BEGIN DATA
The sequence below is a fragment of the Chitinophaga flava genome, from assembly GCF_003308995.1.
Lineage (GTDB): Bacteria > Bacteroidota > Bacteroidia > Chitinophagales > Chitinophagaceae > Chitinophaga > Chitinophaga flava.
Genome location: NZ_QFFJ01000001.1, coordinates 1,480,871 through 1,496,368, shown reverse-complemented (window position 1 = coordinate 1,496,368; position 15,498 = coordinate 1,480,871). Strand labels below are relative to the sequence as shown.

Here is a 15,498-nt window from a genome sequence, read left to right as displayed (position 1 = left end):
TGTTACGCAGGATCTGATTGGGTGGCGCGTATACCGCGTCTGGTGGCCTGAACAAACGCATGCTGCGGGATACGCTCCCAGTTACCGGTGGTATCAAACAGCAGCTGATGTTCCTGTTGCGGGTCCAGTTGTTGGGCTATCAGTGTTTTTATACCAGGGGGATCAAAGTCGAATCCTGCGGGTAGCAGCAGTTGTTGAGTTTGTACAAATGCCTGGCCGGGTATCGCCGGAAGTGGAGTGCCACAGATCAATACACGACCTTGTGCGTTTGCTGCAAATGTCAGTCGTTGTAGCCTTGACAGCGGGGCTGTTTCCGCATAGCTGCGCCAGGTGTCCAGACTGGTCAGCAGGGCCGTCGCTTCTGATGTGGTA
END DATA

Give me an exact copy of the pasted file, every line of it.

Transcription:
The sequence below is a fragment of the Chitinophaga flava genome, from assembly GCF_003308995.1.
Lineage (GTDB): Bacteria > Bacteroidota > Bacteroidia > Chitinophagales > Chitinophagaceae > Chitinophaga > Chitinophaga flava.
Genome location: NZ_QFFJ01000001.1, coordinates 1,480,871 through 1,496,368, shown reverse-complemented (window position 1 = coordinate 1,496,368; position 15,498 = coordinate 1,480,871). Strand labels below are relative to the sequence as shown.

Here is a 15,498-nt window from a genome sequence, read left to right as displayed (position 1 = left end):
TGTTACGCAGGATCTGATTGGGTGGCGCGTATACCGCGTCTGGTGGCCTGAACAAACGCATGCTGCGGGATACGCTCCCAGTTACCGGTGGTATCAAACAGCAGCTGATGTTCCTGTTGCGGGTCCAGTTGTTGGGCTATCAGTGTTTTTATACCAGGGGGATCAAAGTCGAATCCTGCGGGTAGCAGCAGTTGTTGAGTTTGTACAAATGCCTGGCCGGGTATCGCCGGAAGTGGAGTGCCACAGATCAATACACGACCTTGTGCGTTTGCTGCAAATGTCAGTCGTTGTAGCCTTGACAGCGGGGCTGTTTCCGCATAGCTGCGCCAGGTGTCCAGACTGGTCAGCAGGGCCGTCGCTTCTGATGTGGTA